What is filtering and why is it needed?
Bitmap textures are pixel data based inputs. The border between each pixel is sharp and precise, and when rendering in a resolution in which the texture density is low, the texture can look undesirably patchy.
Default filtering when a bitmap is loaded in the host app (3ds Max or Cinema 4D):
The same texture rendered with no filtering:
If the texture is rendered from far away, with relatively the same texture pixel density as the render resolution, unfiltered textures can still look fine. But this does not guarantee consistent and good results in any resolution and distance, especially if the scene contains animation.
This is why render engines filter the textures. As you can see, it depends on the texture density at a given resolution or at a given point. The denser the texture is (or further away in rendered view), the more filtering will be applied.
The parameter responsible for the intensity of the filtering in Bitmap nodes (i.e. in the host app Bitmap and Corona Bitmap) is "Blur" (3ds Max | Cinema 4D). The farther away the map is, the greater the blurring. The greater the Blur parameter value, the greater the effect.
Blurring in the host app Bitmap: default value
Blurring in the host app Bitmap: blur value increased
Notice that the texture close to the camera stays almost the same, but further away it is blurred.
Sometimes, and for some material channels, texture filtering can cause loss of detail or unwanted effects. For some channels, e.g. opacity, the filtering is usually disabled - this is to have sharp cut edges with opacity texture and no fade-away effects. Different render engines implement the filtering of textures differently.
Until Corona 11, Corona used Linear filtering for all textures (except Opacity) by default, including the Bump and Normal maps. For high resolution bump/normal maps, this could cause inconsistent results between low and high resolution renders, and also for close-up and far-away renders.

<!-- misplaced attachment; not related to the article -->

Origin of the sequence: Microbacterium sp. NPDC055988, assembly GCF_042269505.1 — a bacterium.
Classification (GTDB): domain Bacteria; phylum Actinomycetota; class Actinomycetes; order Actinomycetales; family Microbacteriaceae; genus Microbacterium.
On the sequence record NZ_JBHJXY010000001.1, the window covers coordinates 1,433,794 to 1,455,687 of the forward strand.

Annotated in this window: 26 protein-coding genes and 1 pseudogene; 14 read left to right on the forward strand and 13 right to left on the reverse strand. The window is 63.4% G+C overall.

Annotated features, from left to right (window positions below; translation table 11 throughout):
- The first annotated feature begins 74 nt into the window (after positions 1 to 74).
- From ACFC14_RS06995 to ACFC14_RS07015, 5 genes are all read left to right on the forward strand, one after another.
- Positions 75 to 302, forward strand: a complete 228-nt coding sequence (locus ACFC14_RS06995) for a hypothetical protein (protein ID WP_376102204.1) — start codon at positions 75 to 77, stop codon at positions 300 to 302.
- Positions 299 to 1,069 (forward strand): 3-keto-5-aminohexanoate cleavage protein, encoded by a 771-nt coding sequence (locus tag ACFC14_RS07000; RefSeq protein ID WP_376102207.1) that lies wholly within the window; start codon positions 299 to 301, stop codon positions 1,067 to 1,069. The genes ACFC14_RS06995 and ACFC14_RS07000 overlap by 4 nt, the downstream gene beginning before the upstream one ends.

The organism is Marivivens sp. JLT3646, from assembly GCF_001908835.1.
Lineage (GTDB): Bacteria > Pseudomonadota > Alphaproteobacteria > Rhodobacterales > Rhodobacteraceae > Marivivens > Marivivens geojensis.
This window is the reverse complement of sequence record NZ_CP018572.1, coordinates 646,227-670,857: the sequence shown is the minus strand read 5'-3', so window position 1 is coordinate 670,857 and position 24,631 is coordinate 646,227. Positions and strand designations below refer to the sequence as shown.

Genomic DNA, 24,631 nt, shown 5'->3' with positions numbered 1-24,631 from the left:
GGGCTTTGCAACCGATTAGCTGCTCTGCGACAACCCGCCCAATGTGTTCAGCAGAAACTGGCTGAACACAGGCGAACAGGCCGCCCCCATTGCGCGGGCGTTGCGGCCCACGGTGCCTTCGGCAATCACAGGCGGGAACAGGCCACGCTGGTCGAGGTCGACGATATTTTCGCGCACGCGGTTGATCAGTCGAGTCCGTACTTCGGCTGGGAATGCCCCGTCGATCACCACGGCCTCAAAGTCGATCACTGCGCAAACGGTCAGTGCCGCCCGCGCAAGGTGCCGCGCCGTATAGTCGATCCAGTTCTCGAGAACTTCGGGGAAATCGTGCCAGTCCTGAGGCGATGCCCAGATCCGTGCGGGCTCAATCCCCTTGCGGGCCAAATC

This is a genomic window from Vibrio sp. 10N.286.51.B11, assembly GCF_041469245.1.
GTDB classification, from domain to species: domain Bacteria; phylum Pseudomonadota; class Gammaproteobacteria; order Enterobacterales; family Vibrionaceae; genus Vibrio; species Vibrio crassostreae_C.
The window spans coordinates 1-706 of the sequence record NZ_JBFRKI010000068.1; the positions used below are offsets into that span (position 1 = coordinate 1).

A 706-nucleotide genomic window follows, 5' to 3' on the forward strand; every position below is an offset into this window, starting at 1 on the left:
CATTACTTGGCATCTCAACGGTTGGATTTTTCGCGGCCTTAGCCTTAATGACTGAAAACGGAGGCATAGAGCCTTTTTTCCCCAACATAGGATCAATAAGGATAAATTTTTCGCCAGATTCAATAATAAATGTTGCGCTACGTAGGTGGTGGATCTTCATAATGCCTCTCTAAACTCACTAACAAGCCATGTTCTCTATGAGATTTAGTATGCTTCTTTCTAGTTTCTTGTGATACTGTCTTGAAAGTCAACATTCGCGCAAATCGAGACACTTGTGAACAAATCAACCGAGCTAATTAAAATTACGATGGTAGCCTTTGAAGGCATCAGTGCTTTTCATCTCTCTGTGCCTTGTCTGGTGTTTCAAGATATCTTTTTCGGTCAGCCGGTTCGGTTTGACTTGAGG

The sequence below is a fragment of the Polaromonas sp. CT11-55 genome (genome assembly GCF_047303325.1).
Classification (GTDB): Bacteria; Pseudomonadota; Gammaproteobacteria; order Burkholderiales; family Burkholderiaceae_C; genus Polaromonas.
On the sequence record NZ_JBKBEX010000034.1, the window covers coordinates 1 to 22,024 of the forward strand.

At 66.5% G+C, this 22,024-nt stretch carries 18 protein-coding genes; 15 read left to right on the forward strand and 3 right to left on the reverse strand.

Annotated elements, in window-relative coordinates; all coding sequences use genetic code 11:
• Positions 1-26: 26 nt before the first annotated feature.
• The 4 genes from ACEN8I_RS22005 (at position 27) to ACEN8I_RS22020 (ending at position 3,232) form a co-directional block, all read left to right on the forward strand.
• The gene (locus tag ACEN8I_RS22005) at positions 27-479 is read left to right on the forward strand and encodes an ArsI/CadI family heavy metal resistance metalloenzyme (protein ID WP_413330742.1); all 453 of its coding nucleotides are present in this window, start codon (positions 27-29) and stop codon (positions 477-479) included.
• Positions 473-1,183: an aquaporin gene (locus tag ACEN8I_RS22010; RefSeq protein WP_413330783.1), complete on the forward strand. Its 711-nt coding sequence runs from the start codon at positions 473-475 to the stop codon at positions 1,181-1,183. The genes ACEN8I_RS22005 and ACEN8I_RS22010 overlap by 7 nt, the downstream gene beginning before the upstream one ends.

Corona 10, Linear filtering:
Metal plane with bump map from far away:
Metal plane with bump map from close-up:
Note: In the examples the "Blur" parameter is higher than the default value, to showcase the effect better.
Notice that starting from some distance away from the plane the detail is lost. This could also lead to another issue - doing Interactive Rendering (low resolution), tweaking the settings, then getting different results in Production Rendering (high resolution).
New "Roughness Modulation" filtering mode for Bump/Normal maps
In Corona 11, the above issues have been addressed with a separate control for Bump/Normal maps filtering, in Corona Physical Material (3ds Max | Cinema 4D) and Corona Skin Material (3ds Max | Cinema 4D). New default - "Roughness Modulation" mode has been introduced as well. It can be selected in the Advanced options of the material:
Note: All the materials created prior to Corona 11 have "Linear" mode selected, for backward compatibility. Newly created materials will have the "Roughness modulation" mode by default, unless the default filtering mode is changed in the Corona System Settings or in the Corona Preferences Settings in Cinema 4D (3ds Max | Cinema 4D):
The same Metal plane scene rendered using the "Roughness modulation" mode:
Notice that the detail is preserved better and is visible even from far away. This helps achieving consistent results regardless of the resolution and distance. "Roughness modulation" mode, as the name implies, changes the roughness at a point to imitate the roughness details coming from fine bump/normal maps.
The "ground-truth" or the sharpest results will still be achieved with "None" filtering mode, or with very low "Blur" values:
But keep in mind that this can cause longer rendering times, higher noise, and more flickering in animations, even with steady cameras.
That is why Roughness modulation is chosen as the new default to get the best of both types.
Converting to a specific filtering type - 3ds Max
You can use Corona Converter to convert the filtering mode of all Corona Physical Materials in the scene to a specific type.
- The normals filtering methods in Corona Physical Material and Corona Skin Material affect only Corona Bitmaps (3ds Max | Cinema 4D).
- 3ds Max and Cinema 4D maps are filtered on their own and Corona has no control over them.
- If Corona Bitmaps are used in combination with 3ds Max or Cinema 4D maps, filtering type may or may not produce the expected results, depending on how much Corona Bitmaps contribute to the material's bump/normal channel.
- If Corona Bitmap goes through any 3ds Max or Cinema 4D map, and filtering type is set to "Roughness modulation", then its filtering is reverted back to "Linear".
- The "None" filtering method works always and in all combinations, affecting only Corona Bitmaps.